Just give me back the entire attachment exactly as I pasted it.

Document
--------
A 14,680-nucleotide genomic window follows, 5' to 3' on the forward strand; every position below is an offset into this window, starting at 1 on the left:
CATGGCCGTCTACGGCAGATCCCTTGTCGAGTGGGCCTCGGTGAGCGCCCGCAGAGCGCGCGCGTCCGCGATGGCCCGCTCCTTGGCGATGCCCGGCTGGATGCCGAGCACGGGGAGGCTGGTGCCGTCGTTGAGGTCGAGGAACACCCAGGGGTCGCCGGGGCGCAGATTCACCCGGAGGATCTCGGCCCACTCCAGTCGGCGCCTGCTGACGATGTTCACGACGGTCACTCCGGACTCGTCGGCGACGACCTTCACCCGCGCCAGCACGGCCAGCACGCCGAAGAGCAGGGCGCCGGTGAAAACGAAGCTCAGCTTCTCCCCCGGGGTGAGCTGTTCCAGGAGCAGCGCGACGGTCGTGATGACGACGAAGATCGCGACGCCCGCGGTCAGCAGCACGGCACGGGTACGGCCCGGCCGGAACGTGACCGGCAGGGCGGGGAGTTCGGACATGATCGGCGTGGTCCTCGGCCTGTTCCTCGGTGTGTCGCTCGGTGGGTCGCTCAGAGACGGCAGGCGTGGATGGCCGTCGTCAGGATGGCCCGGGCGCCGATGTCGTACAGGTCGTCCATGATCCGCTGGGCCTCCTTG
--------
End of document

A 14,680-nucleotide genomic window follows, 5' to 3' on the forward strand; every position below is an offset into this window, starting at 1 on the left:
CATGGCCGTCTACGGCAGATCCCTTGTCGAGTGGGCCTCGGTGAGCGCCCGCAGAGCGCGCGCGTCCGCGATGGCCCGCTCCTTGGCGATGCCCGGCTGGATGCCGAGCACGGGGAGGCTGGTGCCGTCGTTGAGGTCGAGGAACACCCAGGGGTCGCCGGGGCGCAGATTCACCCGGAGGATCTCGGCCCACTCCAGTCGGCGCCTGCTGACGATGTTCACGACGGTCACTCCGGACTCGTCGGCGACGACCTTCACCCGCGCCAGCACGGCCAGCACGCCGAAGAGCAGGGCGCCGGTGAAAACGAAGCTCAGCTTCTCCCCCGGGGTGAGCTGTTCCAGGAGCAGCGCGACGGTCGTGATGACGACGAAGATCGCGACGCCCGCGGTCAGCAGCACGGCACGGGTACGGCCCGGCCGGAACGTGACCGGCAGGGCGGGGAGTTCGGACATGATCGGCGTGGTCCTCGGCCTGTTCCTCGGTGTGTCGCTCGGTGGGTCGCTCAGAGACGGCAGGCGTGGATGGCCGTCGTCAGGATGGCCCGGGCGCCGATGTCGTACAGGTCGTCCATGATCCGCTGGGCCTCCTTG